Team GB got off to a perfect start with a 1-0 win for the women's football team against New Zealand as the first sporting action of the Olympics got under way.
A second-half goal by 24-year-old Stephanie Houghton clinched victory for Great Britain in Cardiff and put them on track for a place in the last eight of the 12-team contest.
But elsewhere there was controversy as North Korea protested ahead of their women's football match after the South Korean flag was shown by mistake on the big screen.
As a consequence, the North Koreans refused to play the match against Columbia at Hampden Park in Scotland at the scheduled 7.45pm start time. Their team walked off the pitch but were persuaded to return about an hour later when the sides were announced again with each player's face displayed next to the North Korean flag.
A statement from Games organisers Locog said: "Today, ahead of the women's football match at Hampden Park, the South Korean flag was shown on a big screen video package instead of the North Korean flag. Clearly this is a mistake. We will apologise to the team and the National Olympic Committee and steps will be taken to ensure this does not happen again."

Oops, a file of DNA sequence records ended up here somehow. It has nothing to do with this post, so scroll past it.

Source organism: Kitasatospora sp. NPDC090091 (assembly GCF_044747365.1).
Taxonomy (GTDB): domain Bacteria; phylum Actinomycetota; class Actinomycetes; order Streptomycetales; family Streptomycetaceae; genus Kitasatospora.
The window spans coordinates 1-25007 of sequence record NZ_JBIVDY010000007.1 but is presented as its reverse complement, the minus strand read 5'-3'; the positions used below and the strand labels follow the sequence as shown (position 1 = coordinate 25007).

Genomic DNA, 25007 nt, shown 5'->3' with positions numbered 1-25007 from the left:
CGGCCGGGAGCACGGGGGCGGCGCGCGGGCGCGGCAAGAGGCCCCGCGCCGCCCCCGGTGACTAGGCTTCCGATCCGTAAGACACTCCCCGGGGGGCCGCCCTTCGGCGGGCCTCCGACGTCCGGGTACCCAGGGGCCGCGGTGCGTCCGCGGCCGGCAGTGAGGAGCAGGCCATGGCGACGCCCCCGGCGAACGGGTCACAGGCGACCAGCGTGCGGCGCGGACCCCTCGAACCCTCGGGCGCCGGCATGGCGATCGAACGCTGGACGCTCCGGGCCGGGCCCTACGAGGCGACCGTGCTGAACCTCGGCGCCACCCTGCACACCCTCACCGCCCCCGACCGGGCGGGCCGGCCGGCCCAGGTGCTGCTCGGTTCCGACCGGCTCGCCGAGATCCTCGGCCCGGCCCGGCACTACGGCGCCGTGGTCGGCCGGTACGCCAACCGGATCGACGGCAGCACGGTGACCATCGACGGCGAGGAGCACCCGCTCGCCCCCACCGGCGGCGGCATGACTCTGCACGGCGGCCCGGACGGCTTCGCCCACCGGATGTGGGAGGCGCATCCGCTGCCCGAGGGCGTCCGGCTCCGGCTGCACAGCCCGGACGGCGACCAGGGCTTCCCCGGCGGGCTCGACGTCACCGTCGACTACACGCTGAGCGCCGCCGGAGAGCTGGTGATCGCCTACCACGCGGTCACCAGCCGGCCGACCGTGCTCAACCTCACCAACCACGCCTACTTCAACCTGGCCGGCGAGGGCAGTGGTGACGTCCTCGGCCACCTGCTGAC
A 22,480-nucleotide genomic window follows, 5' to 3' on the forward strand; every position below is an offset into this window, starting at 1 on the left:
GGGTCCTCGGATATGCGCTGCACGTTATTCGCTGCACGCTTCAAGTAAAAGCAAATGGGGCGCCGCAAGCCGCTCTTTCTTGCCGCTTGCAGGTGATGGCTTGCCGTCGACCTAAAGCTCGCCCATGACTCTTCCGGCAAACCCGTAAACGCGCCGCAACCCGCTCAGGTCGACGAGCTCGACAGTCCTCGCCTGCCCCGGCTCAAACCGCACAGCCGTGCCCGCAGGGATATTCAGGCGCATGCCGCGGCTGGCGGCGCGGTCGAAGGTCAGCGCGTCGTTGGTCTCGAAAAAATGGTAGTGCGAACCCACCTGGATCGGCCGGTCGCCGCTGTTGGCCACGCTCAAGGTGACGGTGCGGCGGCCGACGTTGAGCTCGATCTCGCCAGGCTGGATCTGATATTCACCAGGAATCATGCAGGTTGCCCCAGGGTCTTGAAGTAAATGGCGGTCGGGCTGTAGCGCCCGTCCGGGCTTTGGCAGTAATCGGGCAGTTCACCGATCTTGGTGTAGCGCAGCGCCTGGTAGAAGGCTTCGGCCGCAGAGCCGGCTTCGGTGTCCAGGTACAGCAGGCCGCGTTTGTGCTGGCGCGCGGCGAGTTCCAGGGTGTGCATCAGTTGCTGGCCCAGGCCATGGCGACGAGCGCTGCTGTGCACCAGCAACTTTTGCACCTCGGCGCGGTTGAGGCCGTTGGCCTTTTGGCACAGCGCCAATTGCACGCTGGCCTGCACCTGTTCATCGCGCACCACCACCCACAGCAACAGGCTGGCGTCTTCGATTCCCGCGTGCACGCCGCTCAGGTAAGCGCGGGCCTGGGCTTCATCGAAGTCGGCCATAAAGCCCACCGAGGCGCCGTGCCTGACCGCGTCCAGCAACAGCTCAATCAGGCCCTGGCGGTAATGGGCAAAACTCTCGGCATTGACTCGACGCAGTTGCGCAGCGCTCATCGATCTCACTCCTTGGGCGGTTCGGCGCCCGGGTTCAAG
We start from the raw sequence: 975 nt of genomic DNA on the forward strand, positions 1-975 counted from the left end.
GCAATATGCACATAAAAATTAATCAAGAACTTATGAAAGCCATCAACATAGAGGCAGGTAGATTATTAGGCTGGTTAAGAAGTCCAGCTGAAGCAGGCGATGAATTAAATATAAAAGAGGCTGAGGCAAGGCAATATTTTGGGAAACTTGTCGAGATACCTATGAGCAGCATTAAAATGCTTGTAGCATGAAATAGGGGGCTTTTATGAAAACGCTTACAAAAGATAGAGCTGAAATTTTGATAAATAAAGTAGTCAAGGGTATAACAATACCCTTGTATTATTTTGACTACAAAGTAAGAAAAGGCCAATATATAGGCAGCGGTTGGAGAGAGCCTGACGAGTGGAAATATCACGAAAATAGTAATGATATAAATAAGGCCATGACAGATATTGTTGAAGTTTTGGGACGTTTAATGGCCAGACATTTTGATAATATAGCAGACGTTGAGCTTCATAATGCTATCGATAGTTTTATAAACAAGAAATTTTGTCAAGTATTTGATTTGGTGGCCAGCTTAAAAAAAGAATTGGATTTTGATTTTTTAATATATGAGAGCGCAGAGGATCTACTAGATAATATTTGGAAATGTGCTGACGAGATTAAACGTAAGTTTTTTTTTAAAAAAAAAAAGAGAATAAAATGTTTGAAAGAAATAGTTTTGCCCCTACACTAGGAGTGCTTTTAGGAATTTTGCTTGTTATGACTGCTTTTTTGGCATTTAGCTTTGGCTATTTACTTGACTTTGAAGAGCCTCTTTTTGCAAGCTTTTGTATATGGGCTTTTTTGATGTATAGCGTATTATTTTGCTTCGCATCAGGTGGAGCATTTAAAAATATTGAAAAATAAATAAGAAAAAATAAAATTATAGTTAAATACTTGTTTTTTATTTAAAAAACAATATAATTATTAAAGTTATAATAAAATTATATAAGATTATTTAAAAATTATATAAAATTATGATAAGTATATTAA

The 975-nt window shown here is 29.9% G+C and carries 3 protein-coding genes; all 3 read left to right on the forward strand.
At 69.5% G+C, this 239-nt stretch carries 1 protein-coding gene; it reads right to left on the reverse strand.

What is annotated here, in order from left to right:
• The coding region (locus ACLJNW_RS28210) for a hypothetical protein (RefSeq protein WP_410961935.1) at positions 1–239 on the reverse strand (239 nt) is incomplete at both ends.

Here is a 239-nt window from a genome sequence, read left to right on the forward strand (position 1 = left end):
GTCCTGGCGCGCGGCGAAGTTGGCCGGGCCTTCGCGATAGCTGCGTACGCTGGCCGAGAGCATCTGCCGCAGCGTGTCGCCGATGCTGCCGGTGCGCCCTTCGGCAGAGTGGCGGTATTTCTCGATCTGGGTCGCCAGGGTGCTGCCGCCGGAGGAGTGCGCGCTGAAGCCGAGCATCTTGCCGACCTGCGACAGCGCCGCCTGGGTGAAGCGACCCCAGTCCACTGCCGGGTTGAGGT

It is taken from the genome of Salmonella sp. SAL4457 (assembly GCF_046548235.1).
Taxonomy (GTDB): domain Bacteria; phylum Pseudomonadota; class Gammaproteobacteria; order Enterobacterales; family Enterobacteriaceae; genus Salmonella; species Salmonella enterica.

South Korea and North Korea exist as neighbours but have a far from harmonious relationship. The countries were formally established as separate entities in 1948, and the Korean War began in 1950. Only two years ago, North Korean artillery shells killed four people, two from the military and two civilians, on Yeonpyeong Island in South Korea.
The blunder came after a 24-hour strike which threatened to create chaos on the eve of the Games was called off by the Public and Commercial Services (PCS) union. The development soothed fears that athletes and spectators arriving ahead of Friday's opening ceremony would be caught up in long delays at Heathrow Airport.
As the strike was called off, problems in the air struck elsewhere as dozens of passengers were left suspended 300ft above the River Thames when a new cable car system linking two Olympic venues broke down.
More than 30 cars, carrying around 60 people, came to a halt due to a technical problem with the Emirates Air Line at 11.45am. The £45 million system, opened last month, links the O2 Arena in Greenwich - where the Olympic basketball and gymnastics are taking place - with the ExCel exhibition centre in London Docklands, which is hosting boxing and a number of other events. One passenger, Alastair Owens, described "dangling mid-air over the docks", but all passengers were safely back in the terminal around half an hour later.
Some 30 miles of controversial Games Lanes were also used for the first time across the capital, creating rush-hour jams on a number of roads including the A4 and A40 in west London, Hyde Park Corner and Euston Road. But Locog insisted London's transport links were "working well".